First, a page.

Three refreshers for your replacement heifer program
It’s no secret that replacement heifers are some of the most valuable animals in your herd; however, value goes hand in hand with vulnerability. With recent record-high costs to develop replacement females, it may be time to consider a refresh on your replacement heifer program.
“Heifer calves retained in 2014 and 2015 came at the highest cost of development in history with some estimates at more than $2,2001 invested through preg-check,” says N.T. Cosby, Ph.D. and cattle nutritionist with Purina Animal Nutrition. “With cattle markets projected to decline over the next few years, it’s especially important for you to recoup value on replacement heifers.”
Here are three quick refreshers for your replacement heifer program:
1. Select older heifers
“We need to be identifying fertile, easy-fleshing females that will get bred early the first time and every time after,” says Cosby. “The ideal replacement would remain in the herd for at least seven to eight years as a profitable cow.”
Older heifers are typically from cows that calved early in the breeding season, which can imply that those heifers are more fertile. Like their dams, older heifers have a better chance of being bred early.
“A challenge can arise if you don’t have complete calving records. Without them, we often tend to select heifers that are bigger, not necessarily older. That results in a set of replacement heifers that will be larger in mature size than desired,” Cosby cautions.
If large heifers are selected consistently as replacements, you may end up with a set of cows that are too big for their environment. Also, larger cows can require more supplemental feed to breed back promptly and raise their calves.
2. Target 55 to 65 percent mature weight for breeding
“Once you have selected heifers for development, the next target is to reach 55 to 56 percent of their mature weight at breeding time,” says Cosby. “Depending on management, environment and selection pressure applied, heifers may fall on the low or high end of the range, but anywhere in the range is desirable for first breeding at 14 or 15 months of age.”
You may sacrifice conception rates and longevity of your herd if heifers are lower than 55 percent of mature weight at breeding.
“To fall within the desired weight range heifers will need to grow at a rate of 1.25 to 1.5 pounds per day from the time of weaning until first breeding,” says Cosby. “A high-energy feed that uses intake control properties can work with your forages to provide a predictable intake that delivers targeted gains. We also recommend having a quality mineral available at all times.”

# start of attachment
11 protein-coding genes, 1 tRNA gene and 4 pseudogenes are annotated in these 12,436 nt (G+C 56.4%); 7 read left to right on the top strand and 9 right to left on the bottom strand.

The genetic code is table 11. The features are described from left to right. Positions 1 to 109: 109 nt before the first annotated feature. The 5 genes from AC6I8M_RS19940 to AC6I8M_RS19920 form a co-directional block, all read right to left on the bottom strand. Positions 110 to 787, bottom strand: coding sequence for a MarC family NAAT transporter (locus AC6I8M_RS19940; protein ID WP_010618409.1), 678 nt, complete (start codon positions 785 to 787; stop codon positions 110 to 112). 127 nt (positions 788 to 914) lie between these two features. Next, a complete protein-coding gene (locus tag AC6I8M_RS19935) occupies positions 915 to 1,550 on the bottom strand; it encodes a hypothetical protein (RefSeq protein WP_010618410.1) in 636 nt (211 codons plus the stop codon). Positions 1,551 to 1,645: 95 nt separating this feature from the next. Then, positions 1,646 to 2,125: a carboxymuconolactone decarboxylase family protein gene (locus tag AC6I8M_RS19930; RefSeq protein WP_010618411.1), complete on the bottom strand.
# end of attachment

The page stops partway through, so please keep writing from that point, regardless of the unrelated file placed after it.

3. Take reproductive
To identify highly fertile females, Cosby recommends working with a veterinarian to score reproductive tracts 45 days before breeding.
“Before you invest more resources into a heifer, it can be helpful to score reproductive tracts and set hard criteria for culling,” says Cosby. “Heifers that score below 3 on the 1 (immature or infertile) to 5 (cycling) scoring scale could be culled as potential replacements before first breeding. Heifers that score a 4 or 5 are ideal.”
Research has demonstrated that reproductive tract scoring is an effective method for evaluating heifers that reach puberty early. When scored between 12 and 14 months of age, heifers with low reproductive scores (1 and 2) have shown poor reproductive performance.
Reproductive tract scoring can also identify freemartins that may have slipped through the cracks.
The period between heifer selection and getting a heifer rebred after her first calf is crucial. It’s a time frame that can make or break a replacement female, resulting in either a huge economic loss or a productive, profitable cow.
“Selecting older heifers and applying selection pressure for fertility in the first year can pay dividends for the next several years,” concludes Cosby. “Developing fertile, early calving heifers is a goal that will deliver value in a cow herd during any economic situation.” ❖
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